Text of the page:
Paralysis Patients get Combination Therapy 

Physioline, a specialized physiotherapy and rehabilitation center of international repute in Manish Nagar, Andheri west, Mumbai introduced world’s best treatment protocol for the paralytic patients called Combination therapy. As the name suggests it is a combination of an array of therapies for the paralytic patients. Physioline in India is the first to bring such a intensive and result oriented treatment protocol of global standards right at your door step pioneered by Dr Sanjay Bakhshi, the founder and chief physiotherapist and rehabilitation consultant.

Combination therapy consists of the usage of specialized and sophisticated electronic equipment from Germany namely ‘Mentamove’ in adjunction with all the best approaches and techniques used world wide for the treatment of paralysis, all which are FDA approved German & US Equipment.

Combination therapy works on the principal of ‘Neuro-Plasticity’ i.e. the ability of the brain to reorganize its neuronal networks so that it functions by experience thus helping to relearn and adapt to new conditions. This  therapy can be used in the treatment of most of the causative factors of paralysis, to mention a few paralyses due to stroke,Facial Paralysis post-op for brain tumors, cranio cerebral trauma, spinal cord injuries, multiple sclerosis cerebral palsy etc. This form of therapy promises recovery at a faster pace with success rates scaling as high as 99% and with absolutely no side effects as well as a fair reduction in the cost of illness and medications.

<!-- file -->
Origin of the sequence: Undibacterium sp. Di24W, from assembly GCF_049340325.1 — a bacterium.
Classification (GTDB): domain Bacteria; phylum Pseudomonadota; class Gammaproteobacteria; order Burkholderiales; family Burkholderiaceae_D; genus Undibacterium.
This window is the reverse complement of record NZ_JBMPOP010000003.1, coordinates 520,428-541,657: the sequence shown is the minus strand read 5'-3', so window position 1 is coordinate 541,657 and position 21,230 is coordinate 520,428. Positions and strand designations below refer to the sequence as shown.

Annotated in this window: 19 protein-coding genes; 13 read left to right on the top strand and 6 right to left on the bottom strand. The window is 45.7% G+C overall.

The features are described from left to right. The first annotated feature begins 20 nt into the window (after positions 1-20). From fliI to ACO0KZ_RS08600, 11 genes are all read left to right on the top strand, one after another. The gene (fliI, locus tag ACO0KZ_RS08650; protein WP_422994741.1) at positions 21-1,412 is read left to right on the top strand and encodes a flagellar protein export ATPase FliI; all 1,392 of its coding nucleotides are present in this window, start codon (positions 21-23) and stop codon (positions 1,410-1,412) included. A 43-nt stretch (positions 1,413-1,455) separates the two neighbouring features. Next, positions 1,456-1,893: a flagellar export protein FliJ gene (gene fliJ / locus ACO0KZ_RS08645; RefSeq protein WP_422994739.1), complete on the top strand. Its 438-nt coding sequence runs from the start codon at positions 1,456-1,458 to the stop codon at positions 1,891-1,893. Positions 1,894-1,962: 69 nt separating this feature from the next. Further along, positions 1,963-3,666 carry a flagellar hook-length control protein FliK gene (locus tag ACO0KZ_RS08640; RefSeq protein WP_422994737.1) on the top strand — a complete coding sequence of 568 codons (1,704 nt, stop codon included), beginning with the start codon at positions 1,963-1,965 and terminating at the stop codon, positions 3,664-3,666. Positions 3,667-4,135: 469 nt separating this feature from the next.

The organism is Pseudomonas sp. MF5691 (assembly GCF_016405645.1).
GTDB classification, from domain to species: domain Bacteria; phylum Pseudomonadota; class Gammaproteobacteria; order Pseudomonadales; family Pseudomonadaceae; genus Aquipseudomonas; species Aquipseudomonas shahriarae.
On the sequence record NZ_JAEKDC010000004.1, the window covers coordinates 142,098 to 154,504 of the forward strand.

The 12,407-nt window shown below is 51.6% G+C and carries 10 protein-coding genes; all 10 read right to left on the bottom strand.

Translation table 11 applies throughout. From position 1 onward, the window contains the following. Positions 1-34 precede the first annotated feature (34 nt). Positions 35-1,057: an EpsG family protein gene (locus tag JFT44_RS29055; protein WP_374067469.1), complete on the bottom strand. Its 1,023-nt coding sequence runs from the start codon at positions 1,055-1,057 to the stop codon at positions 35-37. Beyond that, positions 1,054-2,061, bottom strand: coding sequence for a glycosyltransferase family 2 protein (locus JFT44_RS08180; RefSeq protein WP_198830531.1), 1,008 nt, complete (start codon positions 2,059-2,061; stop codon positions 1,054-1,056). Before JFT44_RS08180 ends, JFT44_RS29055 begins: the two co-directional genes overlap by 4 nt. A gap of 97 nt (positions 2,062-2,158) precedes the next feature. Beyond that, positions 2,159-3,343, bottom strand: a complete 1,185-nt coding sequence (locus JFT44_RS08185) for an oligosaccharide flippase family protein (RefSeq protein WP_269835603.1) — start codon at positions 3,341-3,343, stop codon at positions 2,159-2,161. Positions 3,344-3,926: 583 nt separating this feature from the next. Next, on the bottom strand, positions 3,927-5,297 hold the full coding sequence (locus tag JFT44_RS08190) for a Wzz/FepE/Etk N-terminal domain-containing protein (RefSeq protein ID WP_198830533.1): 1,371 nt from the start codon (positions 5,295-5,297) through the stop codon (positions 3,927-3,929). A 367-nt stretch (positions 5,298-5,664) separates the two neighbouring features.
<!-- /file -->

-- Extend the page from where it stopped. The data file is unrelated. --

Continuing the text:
With this innovative concept, the success ratio soars as high upto 99.99% in neurological conditions and 100% pain relief in orthopedic conditions. This has rewarded them with satisfied patients over the years.

The overall goal of treatment or management at Physioline is to cater to the health needs of patients and strive hard to enhance their capacity to function and remain as independent as possible. The endeavor to be the best in the field has prompted Dr Sanjay Bakhshi to constantly look for new ways to improve the results for the patients. With each new patient he and his team try to gain greater knowledge for guiding the successful recovery of future patients with similar impairments and diseases.

E-mail: physioline@gmail.com

Website:  www.physioline.in

Contact: 26302176 / 26340779 / 65266092